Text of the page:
Chinese regulators are trying to support sagging share prices on the country's two domestic exchanges -- by restricting access to them. The move risks marginalizing China's stock markets even more, as a slew of Chinese companies head overseas to raise capital, say securities analysts.
With the benchmark Shanghai Composite Index near eight-year lows, the China Securities Regulatory Commission, the market watchdog, has quietly imposed a fresh moratorium on new share issues that will likely last through 2005, say senior exchange officials in Shanghai and Shenzhen. The move follows an earlier freeze on such issues in the second half of 2004.
The latest freeze coincides with a reform program begun in April to unload billions of dollars of existing but currently untradable state-held equity in the Chinese stock markets.
The worry is that the domestic markets can't absorb so many shares; the exchange officials say it is better first to fix the bigger problem of finding buyers for the state-owned stock, which has a total value of about $250 billion. These state shares, which are not considered new issues, are not covered by the moratorium. "We have to let the current reform play out," one Shanghai exchange official said. "There's no timetable" for resuming new stock issues, he added.
The moratorium reverses a government push to list China's brighter corporate stars at home and deals a setback to the two domestic stock exchanges, which have been seeking a bigger slice of global stock offers.
In recent months, though, several big Chinese companies have set aside plans to issue Class A shares, equities denominated in local currency that trade on domestic exchanges. Bank of Communications, the country's first state-run bank to be listed overseas, and China Shenhua Energy, a top coal producer, both backed away from coupling Shanghai listings with global stock offers because of market conditions, said executives involved in the offers.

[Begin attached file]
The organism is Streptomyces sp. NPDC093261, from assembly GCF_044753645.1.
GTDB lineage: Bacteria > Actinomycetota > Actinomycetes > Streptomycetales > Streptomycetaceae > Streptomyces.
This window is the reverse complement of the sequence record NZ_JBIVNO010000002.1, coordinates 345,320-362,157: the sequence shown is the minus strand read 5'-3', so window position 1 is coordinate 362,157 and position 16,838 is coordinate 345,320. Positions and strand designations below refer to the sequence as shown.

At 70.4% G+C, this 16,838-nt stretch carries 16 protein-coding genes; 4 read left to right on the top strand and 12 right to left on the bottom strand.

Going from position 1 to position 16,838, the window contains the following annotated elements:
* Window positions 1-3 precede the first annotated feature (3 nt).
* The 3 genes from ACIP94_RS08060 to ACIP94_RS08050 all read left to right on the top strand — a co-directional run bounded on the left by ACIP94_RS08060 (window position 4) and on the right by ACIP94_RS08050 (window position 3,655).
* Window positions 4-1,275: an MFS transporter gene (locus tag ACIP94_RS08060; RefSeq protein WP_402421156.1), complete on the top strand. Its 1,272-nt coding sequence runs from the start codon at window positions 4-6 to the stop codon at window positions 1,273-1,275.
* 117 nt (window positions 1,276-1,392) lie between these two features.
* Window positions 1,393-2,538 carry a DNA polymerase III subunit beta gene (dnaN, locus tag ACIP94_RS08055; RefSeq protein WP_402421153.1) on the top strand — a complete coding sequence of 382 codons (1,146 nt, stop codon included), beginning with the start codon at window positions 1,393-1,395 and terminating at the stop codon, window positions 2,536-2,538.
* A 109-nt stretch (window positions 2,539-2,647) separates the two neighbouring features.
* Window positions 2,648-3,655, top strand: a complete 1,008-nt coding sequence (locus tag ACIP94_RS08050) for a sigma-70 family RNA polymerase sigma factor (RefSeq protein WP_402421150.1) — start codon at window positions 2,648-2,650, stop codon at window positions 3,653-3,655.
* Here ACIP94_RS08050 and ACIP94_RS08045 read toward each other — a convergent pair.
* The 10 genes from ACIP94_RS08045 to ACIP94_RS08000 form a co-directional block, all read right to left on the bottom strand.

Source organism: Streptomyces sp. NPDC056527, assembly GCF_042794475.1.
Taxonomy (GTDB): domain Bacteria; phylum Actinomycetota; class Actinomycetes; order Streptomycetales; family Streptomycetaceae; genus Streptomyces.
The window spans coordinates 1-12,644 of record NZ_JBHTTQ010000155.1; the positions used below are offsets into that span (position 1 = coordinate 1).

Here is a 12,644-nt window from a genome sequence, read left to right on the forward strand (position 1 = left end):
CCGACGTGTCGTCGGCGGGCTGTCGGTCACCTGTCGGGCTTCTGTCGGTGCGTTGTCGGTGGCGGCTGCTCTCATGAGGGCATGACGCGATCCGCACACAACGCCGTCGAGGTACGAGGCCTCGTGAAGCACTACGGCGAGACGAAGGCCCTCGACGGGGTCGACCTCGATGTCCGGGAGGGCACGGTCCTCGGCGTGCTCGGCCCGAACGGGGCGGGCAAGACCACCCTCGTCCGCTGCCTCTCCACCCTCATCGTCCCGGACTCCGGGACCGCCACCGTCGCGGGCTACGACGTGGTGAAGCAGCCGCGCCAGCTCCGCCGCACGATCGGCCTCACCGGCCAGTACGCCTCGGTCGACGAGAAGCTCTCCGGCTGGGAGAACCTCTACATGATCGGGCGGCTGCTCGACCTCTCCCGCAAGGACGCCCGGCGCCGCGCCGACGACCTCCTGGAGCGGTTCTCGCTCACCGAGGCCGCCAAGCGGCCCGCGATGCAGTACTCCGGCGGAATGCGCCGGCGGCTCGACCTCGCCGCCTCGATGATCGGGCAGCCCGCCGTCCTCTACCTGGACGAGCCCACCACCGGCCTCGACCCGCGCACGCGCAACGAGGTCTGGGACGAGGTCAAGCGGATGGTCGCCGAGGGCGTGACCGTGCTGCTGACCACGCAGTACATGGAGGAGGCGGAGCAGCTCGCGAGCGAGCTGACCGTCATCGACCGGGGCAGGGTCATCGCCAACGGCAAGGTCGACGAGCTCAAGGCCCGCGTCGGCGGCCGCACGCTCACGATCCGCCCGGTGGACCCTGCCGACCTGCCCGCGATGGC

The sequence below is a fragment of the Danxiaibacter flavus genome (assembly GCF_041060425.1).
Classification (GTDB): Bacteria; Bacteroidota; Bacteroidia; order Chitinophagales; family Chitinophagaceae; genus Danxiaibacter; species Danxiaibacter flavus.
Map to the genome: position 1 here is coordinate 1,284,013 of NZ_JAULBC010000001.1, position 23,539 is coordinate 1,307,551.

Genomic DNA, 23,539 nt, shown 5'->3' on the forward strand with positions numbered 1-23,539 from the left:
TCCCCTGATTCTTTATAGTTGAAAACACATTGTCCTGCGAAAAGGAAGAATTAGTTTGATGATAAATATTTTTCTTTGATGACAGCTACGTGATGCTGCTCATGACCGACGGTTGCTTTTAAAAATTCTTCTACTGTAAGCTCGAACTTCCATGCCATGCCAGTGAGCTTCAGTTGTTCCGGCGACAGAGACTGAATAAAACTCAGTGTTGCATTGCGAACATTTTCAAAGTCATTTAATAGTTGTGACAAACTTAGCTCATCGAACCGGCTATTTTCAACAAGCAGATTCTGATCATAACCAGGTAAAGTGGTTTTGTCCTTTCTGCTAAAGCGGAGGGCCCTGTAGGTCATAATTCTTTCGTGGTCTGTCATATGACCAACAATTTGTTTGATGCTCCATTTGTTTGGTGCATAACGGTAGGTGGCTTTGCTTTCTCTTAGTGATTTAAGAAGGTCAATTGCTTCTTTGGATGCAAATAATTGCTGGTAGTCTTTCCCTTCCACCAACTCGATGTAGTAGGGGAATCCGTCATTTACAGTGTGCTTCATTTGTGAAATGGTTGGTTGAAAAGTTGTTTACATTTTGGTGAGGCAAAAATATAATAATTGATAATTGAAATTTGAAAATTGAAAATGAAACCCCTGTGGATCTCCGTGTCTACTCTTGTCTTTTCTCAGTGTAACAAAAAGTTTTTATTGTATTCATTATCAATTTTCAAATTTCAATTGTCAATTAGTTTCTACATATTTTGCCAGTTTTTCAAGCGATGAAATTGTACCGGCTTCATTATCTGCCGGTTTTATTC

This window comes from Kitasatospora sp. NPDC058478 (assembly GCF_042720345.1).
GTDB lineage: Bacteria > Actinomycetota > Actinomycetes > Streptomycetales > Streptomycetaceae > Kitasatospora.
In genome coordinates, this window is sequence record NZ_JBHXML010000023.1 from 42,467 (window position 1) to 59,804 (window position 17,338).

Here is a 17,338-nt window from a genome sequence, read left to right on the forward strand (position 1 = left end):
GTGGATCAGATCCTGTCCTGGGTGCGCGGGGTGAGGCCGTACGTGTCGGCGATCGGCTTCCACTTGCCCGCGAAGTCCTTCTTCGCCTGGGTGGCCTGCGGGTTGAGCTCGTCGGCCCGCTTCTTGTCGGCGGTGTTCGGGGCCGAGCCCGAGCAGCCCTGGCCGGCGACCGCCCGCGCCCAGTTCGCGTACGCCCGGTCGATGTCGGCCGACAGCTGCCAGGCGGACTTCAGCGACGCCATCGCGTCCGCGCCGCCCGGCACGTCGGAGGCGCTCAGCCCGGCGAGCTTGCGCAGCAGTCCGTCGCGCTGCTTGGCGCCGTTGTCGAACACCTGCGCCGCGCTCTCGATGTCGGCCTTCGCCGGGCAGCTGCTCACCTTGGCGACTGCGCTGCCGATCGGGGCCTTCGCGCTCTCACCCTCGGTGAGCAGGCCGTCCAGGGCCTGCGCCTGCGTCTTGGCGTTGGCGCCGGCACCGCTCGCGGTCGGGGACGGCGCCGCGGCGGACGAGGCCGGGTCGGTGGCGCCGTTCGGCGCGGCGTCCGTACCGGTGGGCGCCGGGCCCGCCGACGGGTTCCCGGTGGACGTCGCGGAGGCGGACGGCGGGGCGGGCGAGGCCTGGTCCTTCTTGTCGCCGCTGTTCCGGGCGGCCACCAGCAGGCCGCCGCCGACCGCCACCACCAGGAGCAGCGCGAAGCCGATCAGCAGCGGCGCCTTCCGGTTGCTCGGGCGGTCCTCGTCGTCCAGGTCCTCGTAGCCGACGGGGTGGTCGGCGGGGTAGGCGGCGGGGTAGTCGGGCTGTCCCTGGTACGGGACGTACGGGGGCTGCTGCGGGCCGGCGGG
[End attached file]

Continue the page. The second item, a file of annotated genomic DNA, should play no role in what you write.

In June, Shenhua raised about $2.95 billion in Hong Kong, the world's second-largest stock offer this year. Bank of Communications followed with the next-largest, earning $1.89 billion, also in Hong Kong. Yet an executive at Shenhua with responsibility for its share listings said China's stock moratorium derailed a big domestic offer that was to accompany the Hong Kong offer.
Another issue highly anticipated by Chinese investors, PetroChina, says it now has "no specific plans" for a domestic listing, although "it continues to study" the matter, said Beijing-based spokesman Cao Zhengyan.
PetroChina's Hong Kong-listed shares touched a record Tuesday amid rising global oil prices.
In the past decade, Hong Kong has been the main destination for the country's biggest state-owned companies in search of capital. Several also have headed to New York and London. The Shanghai and Shenzhen exchanges have sought to grab a bigger piece of the fund-raising pie, in part to revive confidence among Chinese investors and stir interest among foreign institutions that are being allowed to buy limited amounts of domestic equity.
Bans on new share listings have hampered those efforts. The China Securities Regulatory Commission imposed a four-month moratorium on share issues last August, after the launch of a new system to price stock offers.
The ban was lifted in January, only to be reimposed after the government began its state share program in April. The result: While about 100 companies listed their shares in Shanghai and Shenzhen before the first moratorium, only 15 have done so in 2005 -- and none since mid-May.
The Shanghai Composite Index has fallen 18 percent since the start of the year.
With capital markets clogged up, Chinese companies have been turning to banks to fund their growth -- and to absorb their mistakes. In the first quarter of 2005, China's banks accounted for 99 percent of the capital raised by companies domestically, according to the People's Bank of China, the central bank.
That was up from 97 percent for all of 2004.